Yeah, I meant something that could be suggested when the problem comes up on the forum, or even something to add to the FAQ, as this particular case of one-way synchronisation seems to be quite popular (regardless of all the different opinions about it ).
A conflict file is created and creates confusion about which is the main file in this setup. Leave a system unattended, and many many conflicts, from many files pile up over time, with no automatic way of cleaning up (e.g. not handled by versioning cleanup).
But more importantly, if grandma or a weekly media-server-scan touches a file, after I also touch a file, then we both go online, it will make a conflict file and I leave its local file as the “main file”. I can’t set it up such that mine is treated as the truth.
calmh is just shiftlessly coming up with edge cases in his favor of handwaving the issues/needs I reveal. (e.g. “infinite loop fighting with some other program” – what other program runs that often on all your files? It would happen once a week not once per cpu clock – “infinite loop”… jeeze… A similar “infinite loop” is also what happens when 2 users take turns editing the same file, you intractable frustrator)
“You can get that behaviour already though by configuring the folder to not create conflicts, it’s just not default.”
If folder A is configured to not create conflicts, and is set to “receive only”, and edits a file, and folder B is synced with A and set to “send only” and edits a file after folder A has edited a file, and A and B go online, then there is a conflict. So then what happens? Does syncing just not happen?
We just need a scenario where I can ensure that a –transfer– occurs, no matter what, from my machine to my backup machine, and is treated as the main file. It’s a simple need that common people have
If you tried to show evidence, you’d see it behaves just like you want: Of course a valid remote change in conflict with a local change in a receive-only folder will always win. As everyones telling you, it will not block syncing and get you the file you want.
I did try things… I came here after getting conflicts. I was getting asked to resolve each one and pick which one to keep. Other threads have been made about this too.
“A valid remote change in conflict with a local change in a receive-only local folder will always win” - This sounds wrong / unintuitive to me. But if it is true, then disabling conflicts for the local receive only folder, solves the question in the OP, and all the previous threads. So why did we have to argue for 20 pages (and other threads) to get to this point? (would be nice to mention it in a faq, behind as many warnings as you want)
(BTW, please point me to where to “disable conflicts”. Is it this? “Yes, set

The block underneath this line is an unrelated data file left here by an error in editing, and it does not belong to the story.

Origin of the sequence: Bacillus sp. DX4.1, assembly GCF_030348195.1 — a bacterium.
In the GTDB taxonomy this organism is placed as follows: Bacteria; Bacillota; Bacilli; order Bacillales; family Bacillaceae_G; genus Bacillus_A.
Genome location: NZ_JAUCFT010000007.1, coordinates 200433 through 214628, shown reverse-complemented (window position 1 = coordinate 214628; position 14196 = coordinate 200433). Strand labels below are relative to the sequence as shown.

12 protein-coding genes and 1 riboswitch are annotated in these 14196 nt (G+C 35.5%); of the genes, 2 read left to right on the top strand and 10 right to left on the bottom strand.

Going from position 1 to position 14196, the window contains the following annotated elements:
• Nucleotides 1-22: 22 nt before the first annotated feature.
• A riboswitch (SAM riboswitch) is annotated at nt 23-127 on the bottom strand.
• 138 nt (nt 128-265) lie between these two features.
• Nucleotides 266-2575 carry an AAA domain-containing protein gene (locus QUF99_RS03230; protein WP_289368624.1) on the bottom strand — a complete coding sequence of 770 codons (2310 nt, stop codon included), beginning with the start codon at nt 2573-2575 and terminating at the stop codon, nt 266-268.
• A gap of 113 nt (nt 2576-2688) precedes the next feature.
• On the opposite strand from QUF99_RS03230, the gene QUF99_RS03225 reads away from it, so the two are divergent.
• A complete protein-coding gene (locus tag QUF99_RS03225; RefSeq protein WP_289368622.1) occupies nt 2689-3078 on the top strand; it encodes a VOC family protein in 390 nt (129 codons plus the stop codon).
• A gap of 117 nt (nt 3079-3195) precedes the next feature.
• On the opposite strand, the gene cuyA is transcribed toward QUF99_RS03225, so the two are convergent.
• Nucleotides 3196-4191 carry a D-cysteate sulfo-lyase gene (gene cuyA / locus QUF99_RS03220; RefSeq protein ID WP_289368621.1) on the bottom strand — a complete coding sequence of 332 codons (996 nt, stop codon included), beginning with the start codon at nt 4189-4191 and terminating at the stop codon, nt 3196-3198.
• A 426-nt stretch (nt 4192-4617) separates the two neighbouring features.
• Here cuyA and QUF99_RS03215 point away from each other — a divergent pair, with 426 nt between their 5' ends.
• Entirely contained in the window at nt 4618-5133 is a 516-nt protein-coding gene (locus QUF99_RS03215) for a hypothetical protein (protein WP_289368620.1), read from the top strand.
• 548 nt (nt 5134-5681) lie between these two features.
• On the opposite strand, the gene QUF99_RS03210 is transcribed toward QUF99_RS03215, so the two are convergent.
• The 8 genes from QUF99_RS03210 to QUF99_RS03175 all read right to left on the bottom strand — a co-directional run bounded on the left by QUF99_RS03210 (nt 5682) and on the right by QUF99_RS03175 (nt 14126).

maxConflicts to zero for the folder, in advanced config.”)
I don’t know, I think we quite quickly told you that what you described as the problem (“the whole chain stops”) just doesn’t happen.
And to be clear about conflicts, not that I think you really deserve or care about the explanation but for potential future onlookers,
- A local modification in a recv-only isn’t a conflict, it’s just a change. But it’s a change that marks the file “invalid” (not to be sent to other peers).
- Any other change that comes in for that file in the future is a conflict, because that version isn’t a descendent of the locally changed file.
- That conflict will always be resolved in favour of the new version, because valid wins over invalid. (And newer wins over older, if they were both valid for whatever reason).
- The locally changed file then gets moved to the conflict copy, or not, if you disabled that as above.
Then what were you talking about not wanting to implement the feature, if the feature was already implemented? “I get conflicts, therefore my automation is blocked” was my observation…
Ok so to clear up confusion:
UX wise, I don’t think common users ever understood that a local modification in a receive only folder behaves different to one on a non-receive-only folder (that there is this invalid state. which btw the word “invalid file” would lead me to think that this file is broken or not received properly)
Great. This again is confusing UX wise / would’ve never figured that out. Would have thought instead that files don’t come in if there is this mysterious forever conflict file blocking the way.
Ok. “Newer wins over older” is concerning though, but, as you guys said “newer wins over older, unless it’s a receive only folder, in which case the older remote always wins” – Is this correct?
I would have intuited that if you disable conflicts, then the local file never changes, but you’re saying that it gets deleted and replaced with the file that wins (the remote file in case it’s a receive only folder). Awesome.
So thanks a lot for clarifying, there’s no way an average user would have had a clue about even half of that behaviour. Being the best p2p sync tool means your ux gotta deal with many many different users.
The “feature” only works if your source file is modified. If on the receive only side you fill the file with garbage, and you don’t modify it on the send-receive/send-only side, then the file stays filled with garbage.
I think it’s valid wins over invalid, then newer wins over older.